Brief Fact Summary.
Steven Gates (Gates) sued Discovery Communications, Inc. on claims of defamation and invasion of privacy for filming a documentary on crimes committed by Gates. The information for the documentary were obtained from public record.
Synopsis of Rule of Law.
A plaintiff is barred from suing for invasion of privacy based on truthful information obtained from the official, public record of a criminal proceeding under the First Amendment.
Discovery Communications, Inc. (Discovery Communications) filmed a documentary on the crimes committed by Steven Gates (Gates) based on information gained from official, public records. Gates filed suit against Discovery Communications on charges of defamation and invasion and privacy. The trial court dismissed the defamation claim due to the accuracy of the statements made in the documentary, but refused to dismiss the invasion of privacy claim. The appellate division reversed because the information in the documentary were accurate and obtained from official, public record and is therefore protected under the First Amendment. Gates appealed.
Can a plaintiff sue for invasion of privacy based on truthful information obtained from the official, public record of a criminal proceeding?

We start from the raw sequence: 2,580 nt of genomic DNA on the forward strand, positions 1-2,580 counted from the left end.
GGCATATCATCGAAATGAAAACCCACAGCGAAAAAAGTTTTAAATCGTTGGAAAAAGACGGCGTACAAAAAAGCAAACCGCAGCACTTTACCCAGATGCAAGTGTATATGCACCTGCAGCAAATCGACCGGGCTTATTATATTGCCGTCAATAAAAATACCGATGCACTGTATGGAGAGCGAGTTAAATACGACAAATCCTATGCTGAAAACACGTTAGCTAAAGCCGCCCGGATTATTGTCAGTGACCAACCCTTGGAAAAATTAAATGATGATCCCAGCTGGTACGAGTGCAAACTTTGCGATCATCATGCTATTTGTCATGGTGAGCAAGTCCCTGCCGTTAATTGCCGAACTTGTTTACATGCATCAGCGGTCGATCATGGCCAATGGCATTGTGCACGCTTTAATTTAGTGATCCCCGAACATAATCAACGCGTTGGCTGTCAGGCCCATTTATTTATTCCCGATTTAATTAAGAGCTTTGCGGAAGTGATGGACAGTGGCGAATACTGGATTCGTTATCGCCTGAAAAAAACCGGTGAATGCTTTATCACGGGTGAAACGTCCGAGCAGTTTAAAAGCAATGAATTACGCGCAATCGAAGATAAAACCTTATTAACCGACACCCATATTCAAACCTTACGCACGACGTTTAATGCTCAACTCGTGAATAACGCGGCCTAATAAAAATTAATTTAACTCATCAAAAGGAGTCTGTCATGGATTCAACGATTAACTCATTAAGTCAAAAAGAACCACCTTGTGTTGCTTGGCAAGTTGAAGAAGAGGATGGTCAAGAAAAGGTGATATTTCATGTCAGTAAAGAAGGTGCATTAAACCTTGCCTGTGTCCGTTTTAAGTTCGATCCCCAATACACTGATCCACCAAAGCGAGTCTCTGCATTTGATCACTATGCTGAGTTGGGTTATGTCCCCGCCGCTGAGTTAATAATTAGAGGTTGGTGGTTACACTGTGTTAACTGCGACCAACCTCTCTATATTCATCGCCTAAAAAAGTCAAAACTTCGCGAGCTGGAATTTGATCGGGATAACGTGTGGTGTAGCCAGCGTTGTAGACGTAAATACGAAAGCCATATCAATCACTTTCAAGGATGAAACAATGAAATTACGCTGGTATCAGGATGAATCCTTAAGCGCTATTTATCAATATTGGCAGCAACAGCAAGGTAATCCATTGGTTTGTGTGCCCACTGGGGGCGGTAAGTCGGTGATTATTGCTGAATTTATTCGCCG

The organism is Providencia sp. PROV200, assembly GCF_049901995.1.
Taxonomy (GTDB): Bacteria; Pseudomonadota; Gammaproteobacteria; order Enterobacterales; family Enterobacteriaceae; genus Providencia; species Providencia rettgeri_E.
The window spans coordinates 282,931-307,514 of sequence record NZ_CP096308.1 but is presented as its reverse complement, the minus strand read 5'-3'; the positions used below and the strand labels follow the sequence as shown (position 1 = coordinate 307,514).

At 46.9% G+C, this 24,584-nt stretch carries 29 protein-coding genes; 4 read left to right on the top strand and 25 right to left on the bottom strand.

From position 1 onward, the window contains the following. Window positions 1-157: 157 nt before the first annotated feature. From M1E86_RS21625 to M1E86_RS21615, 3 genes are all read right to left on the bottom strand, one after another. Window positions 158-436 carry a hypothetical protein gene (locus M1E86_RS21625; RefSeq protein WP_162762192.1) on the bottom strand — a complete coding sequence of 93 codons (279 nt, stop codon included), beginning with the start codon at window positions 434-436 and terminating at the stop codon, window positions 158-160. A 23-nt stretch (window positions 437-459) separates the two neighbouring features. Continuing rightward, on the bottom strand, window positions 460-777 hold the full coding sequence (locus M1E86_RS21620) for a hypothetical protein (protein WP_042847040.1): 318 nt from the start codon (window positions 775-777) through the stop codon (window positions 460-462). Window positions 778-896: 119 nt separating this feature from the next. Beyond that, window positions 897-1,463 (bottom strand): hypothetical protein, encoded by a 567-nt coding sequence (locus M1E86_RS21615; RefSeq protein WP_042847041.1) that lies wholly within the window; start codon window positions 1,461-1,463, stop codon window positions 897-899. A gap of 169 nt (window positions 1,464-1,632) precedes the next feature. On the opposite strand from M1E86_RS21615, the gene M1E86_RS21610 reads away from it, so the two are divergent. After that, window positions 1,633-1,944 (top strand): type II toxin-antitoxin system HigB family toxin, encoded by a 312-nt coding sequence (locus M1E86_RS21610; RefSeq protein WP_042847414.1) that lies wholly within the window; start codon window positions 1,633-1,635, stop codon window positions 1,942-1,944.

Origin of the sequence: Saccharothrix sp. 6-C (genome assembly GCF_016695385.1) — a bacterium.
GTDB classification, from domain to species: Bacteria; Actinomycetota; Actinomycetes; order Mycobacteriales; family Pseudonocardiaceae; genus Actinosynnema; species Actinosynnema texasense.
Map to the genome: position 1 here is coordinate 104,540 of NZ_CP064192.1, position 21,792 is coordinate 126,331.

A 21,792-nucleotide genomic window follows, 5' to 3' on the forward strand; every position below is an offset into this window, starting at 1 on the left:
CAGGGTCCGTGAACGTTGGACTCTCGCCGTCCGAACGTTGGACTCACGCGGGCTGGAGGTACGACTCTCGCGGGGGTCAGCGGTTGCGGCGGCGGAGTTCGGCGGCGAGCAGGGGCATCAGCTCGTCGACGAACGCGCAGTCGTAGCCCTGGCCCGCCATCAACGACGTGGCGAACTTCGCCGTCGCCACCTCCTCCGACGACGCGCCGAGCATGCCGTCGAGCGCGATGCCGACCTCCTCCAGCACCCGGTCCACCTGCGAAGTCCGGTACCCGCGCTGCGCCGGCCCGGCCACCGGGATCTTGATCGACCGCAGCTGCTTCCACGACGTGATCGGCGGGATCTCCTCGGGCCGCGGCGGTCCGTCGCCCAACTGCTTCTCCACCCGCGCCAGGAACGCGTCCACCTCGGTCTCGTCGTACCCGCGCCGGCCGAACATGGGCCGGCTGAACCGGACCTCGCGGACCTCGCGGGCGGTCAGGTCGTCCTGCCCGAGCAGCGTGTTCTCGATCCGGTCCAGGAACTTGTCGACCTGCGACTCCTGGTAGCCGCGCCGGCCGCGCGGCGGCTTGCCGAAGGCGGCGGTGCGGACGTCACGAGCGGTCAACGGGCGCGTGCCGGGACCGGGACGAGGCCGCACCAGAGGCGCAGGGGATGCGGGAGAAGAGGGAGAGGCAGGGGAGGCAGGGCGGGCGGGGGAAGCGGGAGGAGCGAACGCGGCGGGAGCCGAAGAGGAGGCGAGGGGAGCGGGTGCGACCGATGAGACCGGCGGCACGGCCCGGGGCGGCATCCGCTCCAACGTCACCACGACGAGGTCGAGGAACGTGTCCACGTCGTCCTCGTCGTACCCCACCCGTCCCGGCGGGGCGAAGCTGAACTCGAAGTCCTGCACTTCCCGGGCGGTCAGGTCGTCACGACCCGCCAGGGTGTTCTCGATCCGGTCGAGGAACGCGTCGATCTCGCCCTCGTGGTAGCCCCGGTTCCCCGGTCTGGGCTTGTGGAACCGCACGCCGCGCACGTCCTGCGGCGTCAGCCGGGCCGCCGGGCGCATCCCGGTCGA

In The Florida Star v. B.J.F., 491 U.S. 524 (1989), the United States Supreme Court ruled that may not prohibit the publication of information by a newspaper if the information obtained was significant to the public. Similarly, in Oklahoma Publishing Co. v. District Court, 430 U.S. 308 (1975), the Supreme Court ruled that the press could not be prevented from publishing information already available to the public that is connected to the prosecution of the crime. To prevent the publication of truthful information would intrude on the First Amendment privileges of the press. If the information obtained is already available to the public, a right of privacy claim cannot be maintained under the First Amendment.